Throughout most of human history, the main energy source for work was human labor. That was supplemented in a minor way by animals, e.g., horses, oxen, and camels. Wind was captured to propel small wooden boats, and gravity was occasionally used. The Romans used gravity and an aqueduct to bring water into Rome. Elsewhere, flowing streams powered a few grist mills.Henry Ford’s automobile made an enormous contribution to the economy. The jobs that were created generated tax revenue that made the United States Treasury the envy of the world. Our economy would collapse if we suddenly lost our automobiles and trucks.

Life on planet earth is the only known life in the universe. Human beings are the only species of more than a million species that have been identified that can build, change, adapt, invent, and evolve on a grand scale. Most of that unique capability emerged only with the exploitation and use of fossil fuels for energy.

It now appears that the carbon fuel that gave us the energy to build our modern world has an unanticipated consequence that could undo our accomplishments.

When carbon burns, i.e., combines with oxygen, carbon dioxide is a by-product. Carbon dioxide is accumulating in the atmosphere and in the oceans where it becomes carbonic acid. It is not only the burning of fossil fuels that matters, but also the number of people who are burning fossil fuels or benefiting from the use of fossil fuels. One hundred years ago, two billion people lived on planet earth. Now, seven billion people inhabit the planet, and population continues to increase.

Biologists note that temperature sensitive vegetation and animals are migrating north or to higher elevations to remain in their preferred temperature environment.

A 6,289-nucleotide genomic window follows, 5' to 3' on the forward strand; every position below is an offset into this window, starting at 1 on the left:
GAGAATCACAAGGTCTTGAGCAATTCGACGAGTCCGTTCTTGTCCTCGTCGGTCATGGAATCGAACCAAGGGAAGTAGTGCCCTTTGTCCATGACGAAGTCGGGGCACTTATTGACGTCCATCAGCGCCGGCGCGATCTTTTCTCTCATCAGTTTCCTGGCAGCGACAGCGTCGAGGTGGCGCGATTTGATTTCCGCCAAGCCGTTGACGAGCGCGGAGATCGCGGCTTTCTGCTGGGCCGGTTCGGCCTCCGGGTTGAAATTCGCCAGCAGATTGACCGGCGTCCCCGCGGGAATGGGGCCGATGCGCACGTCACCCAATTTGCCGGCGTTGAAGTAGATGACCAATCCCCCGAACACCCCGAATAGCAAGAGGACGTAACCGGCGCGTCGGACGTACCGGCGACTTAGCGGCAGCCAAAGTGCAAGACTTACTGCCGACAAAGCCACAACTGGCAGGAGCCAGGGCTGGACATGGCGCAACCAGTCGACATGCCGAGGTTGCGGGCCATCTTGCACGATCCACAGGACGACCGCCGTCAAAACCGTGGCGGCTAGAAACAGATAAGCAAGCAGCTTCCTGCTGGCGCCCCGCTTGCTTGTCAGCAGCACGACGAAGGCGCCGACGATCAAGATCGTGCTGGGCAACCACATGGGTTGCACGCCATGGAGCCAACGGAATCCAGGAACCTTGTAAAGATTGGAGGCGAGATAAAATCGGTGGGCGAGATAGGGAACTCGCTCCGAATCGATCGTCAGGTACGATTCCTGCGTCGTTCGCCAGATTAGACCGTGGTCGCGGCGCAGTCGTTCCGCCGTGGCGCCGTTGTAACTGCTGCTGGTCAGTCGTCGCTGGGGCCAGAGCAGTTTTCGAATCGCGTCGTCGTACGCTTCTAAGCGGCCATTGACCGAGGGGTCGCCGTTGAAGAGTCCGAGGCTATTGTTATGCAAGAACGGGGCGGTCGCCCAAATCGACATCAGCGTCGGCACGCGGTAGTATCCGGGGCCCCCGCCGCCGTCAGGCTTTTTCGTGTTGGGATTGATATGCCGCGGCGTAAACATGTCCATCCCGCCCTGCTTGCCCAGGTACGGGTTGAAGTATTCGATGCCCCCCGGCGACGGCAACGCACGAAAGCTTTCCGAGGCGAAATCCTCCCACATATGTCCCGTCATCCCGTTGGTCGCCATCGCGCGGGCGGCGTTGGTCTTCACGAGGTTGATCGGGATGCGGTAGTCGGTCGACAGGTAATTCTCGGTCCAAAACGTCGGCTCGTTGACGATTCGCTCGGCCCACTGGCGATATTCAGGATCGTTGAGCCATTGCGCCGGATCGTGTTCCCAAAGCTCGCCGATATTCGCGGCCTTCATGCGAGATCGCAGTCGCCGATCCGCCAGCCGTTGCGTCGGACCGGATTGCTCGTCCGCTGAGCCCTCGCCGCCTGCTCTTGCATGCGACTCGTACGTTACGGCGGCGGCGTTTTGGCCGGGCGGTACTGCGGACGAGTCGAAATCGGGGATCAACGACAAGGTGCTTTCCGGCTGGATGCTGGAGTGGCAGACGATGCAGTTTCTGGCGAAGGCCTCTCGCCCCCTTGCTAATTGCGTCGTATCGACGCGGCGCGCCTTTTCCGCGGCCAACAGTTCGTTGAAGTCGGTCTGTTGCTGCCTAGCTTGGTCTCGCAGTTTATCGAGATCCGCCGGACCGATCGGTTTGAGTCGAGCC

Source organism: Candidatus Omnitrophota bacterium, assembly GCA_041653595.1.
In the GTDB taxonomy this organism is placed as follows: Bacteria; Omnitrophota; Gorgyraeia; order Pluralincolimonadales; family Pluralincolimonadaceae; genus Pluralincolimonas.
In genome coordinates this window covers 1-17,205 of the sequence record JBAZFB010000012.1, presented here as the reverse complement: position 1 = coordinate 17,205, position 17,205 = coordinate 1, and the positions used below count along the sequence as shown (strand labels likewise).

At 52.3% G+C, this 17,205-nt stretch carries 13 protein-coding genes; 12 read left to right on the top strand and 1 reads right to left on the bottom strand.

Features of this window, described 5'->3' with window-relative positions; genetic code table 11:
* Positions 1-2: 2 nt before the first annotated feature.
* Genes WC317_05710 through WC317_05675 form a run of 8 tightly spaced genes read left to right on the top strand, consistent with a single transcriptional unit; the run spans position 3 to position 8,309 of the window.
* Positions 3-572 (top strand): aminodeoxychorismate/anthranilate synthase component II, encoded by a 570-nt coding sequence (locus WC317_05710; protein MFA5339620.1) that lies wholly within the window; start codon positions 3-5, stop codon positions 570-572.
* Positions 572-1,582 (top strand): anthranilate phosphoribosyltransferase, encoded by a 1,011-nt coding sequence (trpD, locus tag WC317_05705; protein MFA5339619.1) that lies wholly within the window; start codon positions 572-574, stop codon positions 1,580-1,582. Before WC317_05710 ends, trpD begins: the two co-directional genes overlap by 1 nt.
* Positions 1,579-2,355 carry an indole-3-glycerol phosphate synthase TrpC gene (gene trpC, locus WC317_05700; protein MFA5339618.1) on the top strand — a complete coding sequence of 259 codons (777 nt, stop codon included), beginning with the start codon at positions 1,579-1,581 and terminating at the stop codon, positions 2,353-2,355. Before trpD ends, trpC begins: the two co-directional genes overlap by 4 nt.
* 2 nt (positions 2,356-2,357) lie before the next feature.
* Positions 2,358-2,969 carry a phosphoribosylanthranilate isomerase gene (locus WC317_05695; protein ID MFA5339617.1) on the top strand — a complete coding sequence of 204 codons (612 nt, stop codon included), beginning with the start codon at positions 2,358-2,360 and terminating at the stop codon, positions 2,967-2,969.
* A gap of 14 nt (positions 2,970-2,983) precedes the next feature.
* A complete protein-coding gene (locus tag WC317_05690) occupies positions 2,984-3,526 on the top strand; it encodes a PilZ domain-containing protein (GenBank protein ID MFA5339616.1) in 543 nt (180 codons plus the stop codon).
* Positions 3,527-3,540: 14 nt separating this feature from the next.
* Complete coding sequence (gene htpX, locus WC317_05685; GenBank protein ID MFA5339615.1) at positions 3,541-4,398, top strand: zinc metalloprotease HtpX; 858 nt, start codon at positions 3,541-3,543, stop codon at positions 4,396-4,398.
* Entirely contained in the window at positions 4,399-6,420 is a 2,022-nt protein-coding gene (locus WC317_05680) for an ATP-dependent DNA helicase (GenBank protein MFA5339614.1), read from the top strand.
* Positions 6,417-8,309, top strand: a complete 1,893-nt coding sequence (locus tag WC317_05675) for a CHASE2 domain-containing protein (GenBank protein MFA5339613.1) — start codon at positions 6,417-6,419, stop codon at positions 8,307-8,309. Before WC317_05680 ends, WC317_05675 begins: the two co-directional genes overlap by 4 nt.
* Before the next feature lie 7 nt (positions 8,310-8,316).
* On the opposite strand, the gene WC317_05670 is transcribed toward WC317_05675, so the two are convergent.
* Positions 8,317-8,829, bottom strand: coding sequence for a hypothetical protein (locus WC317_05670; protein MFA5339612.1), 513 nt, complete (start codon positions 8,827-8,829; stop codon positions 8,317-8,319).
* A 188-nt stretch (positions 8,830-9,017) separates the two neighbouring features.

Scientists who study climate indicate that, if our current carbon dioxide emissions continue, we should expect intense storms, intense heat waves, sea level rise, long term drought, and shortage of fresh water. Sea level rise could cause vast disruption, but the most difficult challenge may be drought because drought threatens food production capabilities. A century ago, American farmers in the Great Plains dug up the deeply rooted native grass and planted cultivated crops. A long drought occurred. Winds picked up the dry soil and formed massive dust clouds giving us the name “dust bowl.” More than two million people abandoned their farms and homes and migrated. Many went to California where they were not especially welcome. They were the “Oakies” in John Steinbeck’s novel The Grapes of Wrath.

A survey of the abstracts from 11,994 climate research papers was published in Environmental Research Letters, Vol. 8, Number 2, on May 15, 2013. Two-thirds of the science papers reported only their research data. But nearly one-third (32.6%) expressed a conclusion regarding the cause of current era climate change. Of those, 97 percent indicated that humans are causing our current climate change.

Jack Stevenson Stevenson

By Jack Stevenson

Guest columnist

Jack Stevenson is retired, served two years in Vietnam as an infantry officer, retired from military service, and worked three years as a U.S. Civil Service employee. He also worked in Egypt as an employee of the former Radio Corporation of America (RCA). Currently, he reads history, follows issues important to Americans, and writes commentary for community newspapers.

Jack Stevenson is retired, served two years in Vietnam as an infantry officer, retired from military service, and worked three years as a U.S. Civil Service employee. He also worked in Egypt as an employee of the former Radio Corporation of America (RCA). Currently, he reads history, follows issues important to Americans, and writes commentary for community newspapers.